Review by Ian Keogh
As with the previous Omnibus, this is a bulky 400 plus page collection of Aliens material in a size midway between pocket book and standard graphic novel.
The longest component had never been previously reprinted in book form, but despite occupying over half the book, Colonial Marines is also the least compelling. There’s a classic piece of Oscar Wilde bitchery noting a play as both clever and original before qualifying his comment by claiming the clever portions weren’t original and the original sections weren’t clever. It’s not too great a stretch to apply that to Colonial Marines. We’re presented with a cast of screw-ups in last chance saloon on a dregs mission, with the readership well aware that the progression of these stories is that few will survive. They’re a generally unlikeable bunch, surly, keen to pick on each other and every one has a smart mouth.
Far more interesting is a slimy corporate representative who knows more of what’s going on than he’ll reveal, and a ten foot android programmed only to react when certain thresholds have been reached due to his substantial value. The android does have a shining moment, but the corporate shill is wasted.
There are three segments feeding into an ongoing plot, each involving a different writer, penciller, and form of alien, although layouts from Paul Guinan throughout provide some consistency, and he designs the cast well enough to be recognisable under the interpretations of Tony Akins, Allen Nunis (sample art) and John Nadeau. None are bad, but neither are they spectacular, and the scripts of Chris Warner, Kelly Puckett and Dan Jolley do provide the opportunities to excel visually.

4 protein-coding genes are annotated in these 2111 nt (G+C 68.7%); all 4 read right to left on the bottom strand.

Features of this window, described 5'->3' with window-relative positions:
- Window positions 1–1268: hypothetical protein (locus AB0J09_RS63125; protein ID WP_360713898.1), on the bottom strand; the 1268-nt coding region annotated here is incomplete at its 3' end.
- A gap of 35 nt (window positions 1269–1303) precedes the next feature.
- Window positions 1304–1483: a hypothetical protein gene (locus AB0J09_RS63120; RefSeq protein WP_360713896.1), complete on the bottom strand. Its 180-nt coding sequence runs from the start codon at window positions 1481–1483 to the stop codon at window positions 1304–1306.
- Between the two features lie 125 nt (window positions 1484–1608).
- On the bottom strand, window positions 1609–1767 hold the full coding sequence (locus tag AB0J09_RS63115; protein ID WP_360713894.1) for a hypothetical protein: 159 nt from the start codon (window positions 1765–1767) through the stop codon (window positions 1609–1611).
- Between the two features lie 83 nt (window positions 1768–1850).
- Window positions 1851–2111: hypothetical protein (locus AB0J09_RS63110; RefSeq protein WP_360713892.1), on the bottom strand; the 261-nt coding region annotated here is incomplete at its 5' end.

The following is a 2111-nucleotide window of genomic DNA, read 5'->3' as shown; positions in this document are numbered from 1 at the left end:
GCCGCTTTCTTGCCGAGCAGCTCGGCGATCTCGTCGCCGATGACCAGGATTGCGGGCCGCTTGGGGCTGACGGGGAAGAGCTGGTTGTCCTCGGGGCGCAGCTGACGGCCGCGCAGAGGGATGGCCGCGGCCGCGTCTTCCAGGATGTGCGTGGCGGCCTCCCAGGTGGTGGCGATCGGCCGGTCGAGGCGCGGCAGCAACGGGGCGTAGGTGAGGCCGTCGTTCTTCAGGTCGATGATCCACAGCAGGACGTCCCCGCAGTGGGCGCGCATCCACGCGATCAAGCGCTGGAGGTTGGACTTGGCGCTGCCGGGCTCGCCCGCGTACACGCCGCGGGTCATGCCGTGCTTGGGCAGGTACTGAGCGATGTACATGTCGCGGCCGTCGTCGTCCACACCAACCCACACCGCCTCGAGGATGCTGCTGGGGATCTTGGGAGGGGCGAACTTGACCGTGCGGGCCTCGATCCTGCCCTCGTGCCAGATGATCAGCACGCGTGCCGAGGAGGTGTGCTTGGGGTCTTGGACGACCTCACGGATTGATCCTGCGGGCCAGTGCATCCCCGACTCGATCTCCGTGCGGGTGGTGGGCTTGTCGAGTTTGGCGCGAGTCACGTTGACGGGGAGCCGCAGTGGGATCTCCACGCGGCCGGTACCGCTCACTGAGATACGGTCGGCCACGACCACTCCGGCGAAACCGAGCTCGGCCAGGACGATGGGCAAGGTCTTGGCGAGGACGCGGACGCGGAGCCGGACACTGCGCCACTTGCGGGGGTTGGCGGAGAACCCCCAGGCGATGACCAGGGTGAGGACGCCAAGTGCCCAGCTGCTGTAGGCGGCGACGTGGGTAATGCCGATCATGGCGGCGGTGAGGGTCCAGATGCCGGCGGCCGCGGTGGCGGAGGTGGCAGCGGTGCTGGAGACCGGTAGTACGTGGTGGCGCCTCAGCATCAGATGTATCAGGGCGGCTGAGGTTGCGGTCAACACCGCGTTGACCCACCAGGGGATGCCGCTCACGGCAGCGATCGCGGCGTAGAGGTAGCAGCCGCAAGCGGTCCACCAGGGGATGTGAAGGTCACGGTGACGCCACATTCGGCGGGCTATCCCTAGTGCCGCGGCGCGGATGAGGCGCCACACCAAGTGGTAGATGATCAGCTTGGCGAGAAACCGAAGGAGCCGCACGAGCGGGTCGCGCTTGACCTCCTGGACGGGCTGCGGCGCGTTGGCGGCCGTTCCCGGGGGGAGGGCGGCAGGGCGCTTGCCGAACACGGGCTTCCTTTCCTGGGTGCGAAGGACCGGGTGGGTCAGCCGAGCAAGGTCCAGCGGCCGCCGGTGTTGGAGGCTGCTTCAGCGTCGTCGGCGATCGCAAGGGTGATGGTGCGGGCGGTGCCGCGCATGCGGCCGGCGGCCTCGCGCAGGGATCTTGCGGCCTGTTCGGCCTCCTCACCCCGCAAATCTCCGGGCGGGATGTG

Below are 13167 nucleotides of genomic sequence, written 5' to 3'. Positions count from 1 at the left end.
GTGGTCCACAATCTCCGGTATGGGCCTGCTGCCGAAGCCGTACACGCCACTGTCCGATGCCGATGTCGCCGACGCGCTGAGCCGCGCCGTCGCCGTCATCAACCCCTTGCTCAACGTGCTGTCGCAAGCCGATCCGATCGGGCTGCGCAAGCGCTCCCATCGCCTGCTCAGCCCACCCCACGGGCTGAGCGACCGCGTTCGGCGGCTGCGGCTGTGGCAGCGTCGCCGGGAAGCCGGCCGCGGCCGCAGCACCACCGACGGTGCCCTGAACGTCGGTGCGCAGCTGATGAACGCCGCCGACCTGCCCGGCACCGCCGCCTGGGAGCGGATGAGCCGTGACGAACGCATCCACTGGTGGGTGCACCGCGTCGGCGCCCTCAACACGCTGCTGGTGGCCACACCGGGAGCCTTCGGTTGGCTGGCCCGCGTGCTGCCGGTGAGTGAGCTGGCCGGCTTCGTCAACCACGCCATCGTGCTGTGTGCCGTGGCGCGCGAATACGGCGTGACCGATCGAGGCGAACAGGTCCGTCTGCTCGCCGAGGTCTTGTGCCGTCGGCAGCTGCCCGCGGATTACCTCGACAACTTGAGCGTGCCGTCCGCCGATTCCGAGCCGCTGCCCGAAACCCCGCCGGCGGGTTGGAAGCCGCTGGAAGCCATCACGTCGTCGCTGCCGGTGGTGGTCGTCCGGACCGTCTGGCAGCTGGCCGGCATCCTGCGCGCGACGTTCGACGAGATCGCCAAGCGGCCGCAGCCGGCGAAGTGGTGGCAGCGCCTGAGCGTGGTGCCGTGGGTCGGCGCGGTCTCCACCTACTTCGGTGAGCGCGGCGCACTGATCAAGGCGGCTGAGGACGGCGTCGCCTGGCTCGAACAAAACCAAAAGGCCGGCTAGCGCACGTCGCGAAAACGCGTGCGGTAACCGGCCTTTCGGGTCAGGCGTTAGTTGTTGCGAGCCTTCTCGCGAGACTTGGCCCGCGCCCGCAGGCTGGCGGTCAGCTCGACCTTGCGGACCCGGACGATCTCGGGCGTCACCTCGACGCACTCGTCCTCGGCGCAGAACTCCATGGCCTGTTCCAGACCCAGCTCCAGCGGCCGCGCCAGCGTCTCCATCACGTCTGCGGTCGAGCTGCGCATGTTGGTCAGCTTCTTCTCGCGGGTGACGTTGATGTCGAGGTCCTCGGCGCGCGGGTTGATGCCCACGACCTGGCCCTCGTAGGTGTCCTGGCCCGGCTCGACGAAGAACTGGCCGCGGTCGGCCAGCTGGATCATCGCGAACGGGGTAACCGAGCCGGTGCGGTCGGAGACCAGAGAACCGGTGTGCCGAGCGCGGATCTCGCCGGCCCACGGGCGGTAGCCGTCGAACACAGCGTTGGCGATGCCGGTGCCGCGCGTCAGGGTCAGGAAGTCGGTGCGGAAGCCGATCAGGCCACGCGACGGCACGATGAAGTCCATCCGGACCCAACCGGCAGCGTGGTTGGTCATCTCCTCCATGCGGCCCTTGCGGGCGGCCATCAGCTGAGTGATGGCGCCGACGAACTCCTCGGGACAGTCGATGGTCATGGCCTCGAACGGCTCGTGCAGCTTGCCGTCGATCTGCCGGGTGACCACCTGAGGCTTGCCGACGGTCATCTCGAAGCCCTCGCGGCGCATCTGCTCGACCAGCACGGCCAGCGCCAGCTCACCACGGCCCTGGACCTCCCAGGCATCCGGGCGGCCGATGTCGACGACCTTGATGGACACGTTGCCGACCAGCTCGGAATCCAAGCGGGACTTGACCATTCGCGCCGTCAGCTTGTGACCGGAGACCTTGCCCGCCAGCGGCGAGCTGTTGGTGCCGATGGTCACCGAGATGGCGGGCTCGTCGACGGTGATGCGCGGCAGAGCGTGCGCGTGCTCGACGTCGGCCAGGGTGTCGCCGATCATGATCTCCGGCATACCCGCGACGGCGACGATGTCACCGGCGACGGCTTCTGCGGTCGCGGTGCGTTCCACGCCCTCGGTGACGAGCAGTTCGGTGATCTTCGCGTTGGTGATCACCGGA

If Colonial Marines was always intended as ten chapters it’s awkward, with characterisation uneven, convenient cameos that go nowhere, and a rushed ending, but that could be due to the original series being prematurely curtailed.
Harvest and Genocide precede Colonial Marines, and both have a quest for the alien queen’s royal jelly as their plot propellant. More detailed reviews can be found under the individual titles, but in brief, Harvest, originally titled Hive, has the best art of this collection, with Kelley Jones creating a consistent tension via his impressive use of shadow. Jerry Prosser’s plot begins well with an exceptional engineer conceiving an ingenious plan to gather the royal jelly. Sadly that only occupies the first half of the story, which is then stretched out beyond even Jones’ ability to sustain interest.
Mike Richardson and John Arcudi’s plot has a greedy pharmaceuticals manufacturer enlisting the aid of marines to acquire royal jelly. Several plot items keep the pages turning, but things fall apart at the very end, where a villain of the piece is seemingly all too easily deterred. He then hangs around for a few panels, before springing back into action. Damon Willis is an otherwise decent artist whose panels are too cluttered and has problems with realistic facial expressions.
For Aliens fans who’ve not already bought Genocide and Hive this is a value for money package, but anyone considering laying out the list price of $24.95 for Colonial Marines alone might want to think again.